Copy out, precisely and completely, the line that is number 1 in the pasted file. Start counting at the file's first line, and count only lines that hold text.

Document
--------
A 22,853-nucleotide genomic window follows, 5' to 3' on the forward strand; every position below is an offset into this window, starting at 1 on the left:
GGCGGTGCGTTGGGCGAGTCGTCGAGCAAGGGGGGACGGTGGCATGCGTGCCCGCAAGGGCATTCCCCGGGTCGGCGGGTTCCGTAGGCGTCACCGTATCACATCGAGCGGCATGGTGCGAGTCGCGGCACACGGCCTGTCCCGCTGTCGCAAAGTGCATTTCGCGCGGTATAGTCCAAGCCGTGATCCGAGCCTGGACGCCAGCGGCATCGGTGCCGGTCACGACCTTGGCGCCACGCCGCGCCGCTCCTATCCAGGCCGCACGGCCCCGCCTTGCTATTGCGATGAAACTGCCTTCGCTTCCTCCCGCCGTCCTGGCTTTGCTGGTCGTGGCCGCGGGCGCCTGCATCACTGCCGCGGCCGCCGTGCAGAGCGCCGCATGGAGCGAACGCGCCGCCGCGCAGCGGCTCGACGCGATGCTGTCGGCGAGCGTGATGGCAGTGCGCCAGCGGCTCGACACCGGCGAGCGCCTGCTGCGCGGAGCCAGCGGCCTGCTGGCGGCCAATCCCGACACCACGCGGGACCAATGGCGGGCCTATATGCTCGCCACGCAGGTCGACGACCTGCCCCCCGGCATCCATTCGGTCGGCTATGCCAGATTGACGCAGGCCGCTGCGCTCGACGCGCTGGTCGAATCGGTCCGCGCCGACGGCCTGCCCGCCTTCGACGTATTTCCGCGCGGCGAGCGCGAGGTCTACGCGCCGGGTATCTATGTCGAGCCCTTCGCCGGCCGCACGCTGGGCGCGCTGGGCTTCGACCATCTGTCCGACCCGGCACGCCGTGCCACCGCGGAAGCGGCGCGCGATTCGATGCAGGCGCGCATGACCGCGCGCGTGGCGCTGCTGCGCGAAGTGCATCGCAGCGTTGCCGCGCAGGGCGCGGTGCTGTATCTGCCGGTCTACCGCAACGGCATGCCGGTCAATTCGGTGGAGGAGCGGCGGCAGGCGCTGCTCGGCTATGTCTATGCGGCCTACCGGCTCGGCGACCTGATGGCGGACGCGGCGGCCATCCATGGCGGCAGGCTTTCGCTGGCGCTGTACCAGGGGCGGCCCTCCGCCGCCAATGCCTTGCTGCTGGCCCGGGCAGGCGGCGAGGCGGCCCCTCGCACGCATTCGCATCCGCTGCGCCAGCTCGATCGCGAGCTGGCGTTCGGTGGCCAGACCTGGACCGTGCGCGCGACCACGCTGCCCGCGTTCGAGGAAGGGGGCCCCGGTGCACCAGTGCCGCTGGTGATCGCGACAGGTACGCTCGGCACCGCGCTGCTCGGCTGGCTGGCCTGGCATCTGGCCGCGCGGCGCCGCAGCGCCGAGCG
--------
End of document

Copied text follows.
A 22,853-nucleotide genomic window follows, 5' to 3' on the forward strand; every position below is an offset into this window, starting at 1 on the left: